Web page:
“In the beginning was the Word, and the Word was with God, and the Word was God. The Word became flesh and made his home among us. We have seen his Glory.”
(John 1:1, 14b, CEB)
As you read this column, you are either well in the midst of your Christmas preparations or, if you are like me, you are wishing you got an earlier start, or both. Either way, we look forward to Christmas. We anticipate it, we plan for it, we get things ready for it. We stand weeks before it, point ourselves into the future, and both think and align ourselves to what is about to come. This includes the festive adornments in our homes and on the streets, sounds and smells and tastes of Christmas traditions, time with family and friends, and even special Christmas programs and church services. And of course, it most importantly includes our remembrance of the coming of God into the world as the Christ.
I find it interesting how much “future orientation” is involved with the Christmas and Advent season. On the surface it looks like an orientation toward making it through and completing the Holidays, but I think it is actually much more than that. I believe that all our planning and prepping in anticipation of the coming Christmas holiday is really fueled by a hope toward our future well beyond any given December 25th. Perhaps not so much in toward keeping around all those continuous holiday songs, all the used wrapping paper, or even all the decorations. Rather, it is a hope for a world continually transformed by the continuous presence of Christ in it.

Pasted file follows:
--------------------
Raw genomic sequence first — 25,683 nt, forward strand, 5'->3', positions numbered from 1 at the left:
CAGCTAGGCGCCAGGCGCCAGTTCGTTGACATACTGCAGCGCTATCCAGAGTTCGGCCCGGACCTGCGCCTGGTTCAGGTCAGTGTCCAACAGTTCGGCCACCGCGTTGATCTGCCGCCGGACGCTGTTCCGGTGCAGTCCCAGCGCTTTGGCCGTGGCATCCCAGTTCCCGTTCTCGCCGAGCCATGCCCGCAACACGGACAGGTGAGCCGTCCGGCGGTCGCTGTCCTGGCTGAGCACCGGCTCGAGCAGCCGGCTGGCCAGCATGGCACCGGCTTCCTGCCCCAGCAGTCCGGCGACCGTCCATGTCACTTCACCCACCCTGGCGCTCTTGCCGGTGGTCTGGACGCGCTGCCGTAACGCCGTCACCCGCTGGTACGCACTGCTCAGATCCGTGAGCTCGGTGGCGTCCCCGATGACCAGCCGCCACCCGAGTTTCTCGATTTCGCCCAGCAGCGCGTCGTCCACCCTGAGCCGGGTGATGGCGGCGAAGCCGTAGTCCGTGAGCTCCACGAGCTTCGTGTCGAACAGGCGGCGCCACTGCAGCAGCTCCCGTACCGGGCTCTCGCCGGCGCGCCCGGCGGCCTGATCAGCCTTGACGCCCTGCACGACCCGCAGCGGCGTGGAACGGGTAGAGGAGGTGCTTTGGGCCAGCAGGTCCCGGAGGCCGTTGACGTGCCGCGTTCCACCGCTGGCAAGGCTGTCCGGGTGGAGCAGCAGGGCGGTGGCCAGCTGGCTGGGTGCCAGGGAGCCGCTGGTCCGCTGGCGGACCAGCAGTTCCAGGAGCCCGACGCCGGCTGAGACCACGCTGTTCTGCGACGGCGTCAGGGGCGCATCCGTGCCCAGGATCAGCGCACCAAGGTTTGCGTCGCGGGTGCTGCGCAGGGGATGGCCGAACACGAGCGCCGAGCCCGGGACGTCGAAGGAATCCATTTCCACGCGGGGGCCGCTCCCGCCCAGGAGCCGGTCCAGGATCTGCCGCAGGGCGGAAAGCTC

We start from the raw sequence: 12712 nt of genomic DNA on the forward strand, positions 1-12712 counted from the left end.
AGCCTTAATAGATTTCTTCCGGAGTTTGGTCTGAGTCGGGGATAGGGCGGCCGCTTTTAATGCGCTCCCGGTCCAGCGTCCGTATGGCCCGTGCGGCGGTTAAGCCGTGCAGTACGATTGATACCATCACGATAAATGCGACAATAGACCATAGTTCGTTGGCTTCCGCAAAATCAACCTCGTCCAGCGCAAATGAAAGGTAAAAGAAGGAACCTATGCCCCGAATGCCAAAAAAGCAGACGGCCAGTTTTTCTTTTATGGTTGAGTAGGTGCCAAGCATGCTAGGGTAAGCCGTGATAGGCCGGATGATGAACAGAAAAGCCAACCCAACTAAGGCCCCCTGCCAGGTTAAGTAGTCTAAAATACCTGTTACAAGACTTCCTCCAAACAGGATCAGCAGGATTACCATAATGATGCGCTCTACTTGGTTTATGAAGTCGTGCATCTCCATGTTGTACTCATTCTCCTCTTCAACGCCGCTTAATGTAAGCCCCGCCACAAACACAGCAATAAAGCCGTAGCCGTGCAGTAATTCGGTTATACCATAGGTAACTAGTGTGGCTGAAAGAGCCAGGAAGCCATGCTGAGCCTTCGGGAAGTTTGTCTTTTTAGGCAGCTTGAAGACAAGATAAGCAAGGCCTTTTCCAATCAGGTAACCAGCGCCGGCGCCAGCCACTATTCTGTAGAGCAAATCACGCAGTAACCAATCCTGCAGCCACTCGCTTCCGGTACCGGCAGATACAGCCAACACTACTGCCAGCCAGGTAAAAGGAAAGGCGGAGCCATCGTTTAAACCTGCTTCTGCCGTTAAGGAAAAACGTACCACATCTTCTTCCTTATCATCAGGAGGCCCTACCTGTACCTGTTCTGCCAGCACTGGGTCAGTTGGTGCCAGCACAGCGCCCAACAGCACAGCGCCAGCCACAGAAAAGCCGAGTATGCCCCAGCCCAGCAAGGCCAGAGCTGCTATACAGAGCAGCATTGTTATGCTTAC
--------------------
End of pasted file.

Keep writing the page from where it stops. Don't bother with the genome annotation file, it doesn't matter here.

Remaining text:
It is in this way that I see Advent and Christmas as not only our remembering of the coming of Christ into this world, but also our acknowledgment that God-in-Christ continues to make “his home among us.” The work that was started some 2000 years ago upon the birth of Jesus (when God became flesh)—the teaching and healing a broken world—still continues yet today. We have not only “seen his Glory,” but we continue to see it. It is this hope for our and the world’s continued transformation that fundamentally energizes our efforts, preparations and anticipation in this and every Advent season. And it is a hope that has the substance and credibility of God’s promise.
May you be filled with such anticipation and hope in this Advent and Christmas season. May you invite others into that experience that they may share in its message and promise for the future. And may this Advent and Christmas season offer you peace, love, joy and hope, for a future that not only extends beyond Dec. 25, but also into eternity.
Peace and blessings to you, your families and friends … Pastor Bob